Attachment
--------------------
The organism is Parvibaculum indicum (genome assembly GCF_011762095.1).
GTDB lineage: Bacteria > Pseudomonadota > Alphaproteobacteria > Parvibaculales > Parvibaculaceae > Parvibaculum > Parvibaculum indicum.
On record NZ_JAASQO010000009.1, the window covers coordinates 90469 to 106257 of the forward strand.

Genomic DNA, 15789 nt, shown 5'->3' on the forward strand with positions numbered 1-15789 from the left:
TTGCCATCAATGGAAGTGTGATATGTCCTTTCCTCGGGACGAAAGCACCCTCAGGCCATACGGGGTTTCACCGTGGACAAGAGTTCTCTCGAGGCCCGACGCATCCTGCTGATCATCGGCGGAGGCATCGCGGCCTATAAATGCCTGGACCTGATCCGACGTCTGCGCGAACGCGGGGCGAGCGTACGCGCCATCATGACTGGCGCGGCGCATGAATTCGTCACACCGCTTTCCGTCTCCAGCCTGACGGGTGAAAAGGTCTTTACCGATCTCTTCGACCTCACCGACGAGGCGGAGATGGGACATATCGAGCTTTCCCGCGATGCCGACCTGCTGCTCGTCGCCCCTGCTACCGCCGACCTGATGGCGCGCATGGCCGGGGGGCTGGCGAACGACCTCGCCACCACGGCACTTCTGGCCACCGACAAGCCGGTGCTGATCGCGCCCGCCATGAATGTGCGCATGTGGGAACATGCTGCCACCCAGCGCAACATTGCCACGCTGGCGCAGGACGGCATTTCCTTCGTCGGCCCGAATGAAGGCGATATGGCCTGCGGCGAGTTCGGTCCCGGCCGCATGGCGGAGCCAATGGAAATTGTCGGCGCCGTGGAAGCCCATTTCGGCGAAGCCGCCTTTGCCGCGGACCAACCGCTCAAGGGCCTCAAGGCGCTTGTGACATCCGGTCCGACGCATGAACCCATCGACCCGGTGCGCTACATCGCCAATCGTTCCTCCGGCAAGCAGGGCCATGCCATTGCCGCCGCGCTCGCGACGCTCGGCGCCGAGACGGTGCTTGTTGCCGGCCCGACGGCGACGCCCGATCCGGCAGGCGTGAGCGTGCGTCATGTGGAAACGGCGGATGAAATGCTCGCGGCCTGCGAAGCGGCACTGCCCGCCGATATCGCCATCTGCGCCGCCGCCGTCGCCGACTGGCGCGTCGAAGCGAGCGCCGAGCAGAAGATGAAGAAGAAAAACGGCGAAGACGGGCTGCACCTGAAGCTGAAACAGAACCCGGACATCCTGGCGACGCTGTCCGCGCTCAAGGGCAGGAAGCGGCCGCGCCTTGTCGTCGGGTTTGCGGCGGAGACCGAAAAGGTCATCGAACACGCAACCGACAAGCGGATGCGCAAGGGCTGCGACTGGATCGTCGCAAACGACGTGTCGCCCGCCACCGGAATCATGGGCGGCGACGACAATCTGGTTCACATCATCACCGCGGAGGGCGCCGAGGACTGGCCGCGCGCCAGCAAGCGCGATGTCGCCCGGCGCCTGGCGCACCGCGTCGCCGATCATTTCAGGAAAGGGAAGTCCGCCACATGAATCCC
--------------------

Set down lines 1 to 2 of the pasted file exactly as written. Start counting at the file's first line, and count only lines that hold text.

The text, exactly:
The organism is Parvibaculum indicum (genome assembly GCF_011762095.1).
GTDB lineage: Bacteria > Pseudomonadota > Alphaproteobacteria > Parvibaculales > Parvibaculaceae > Parvibaculum > Parvibaculum indicum.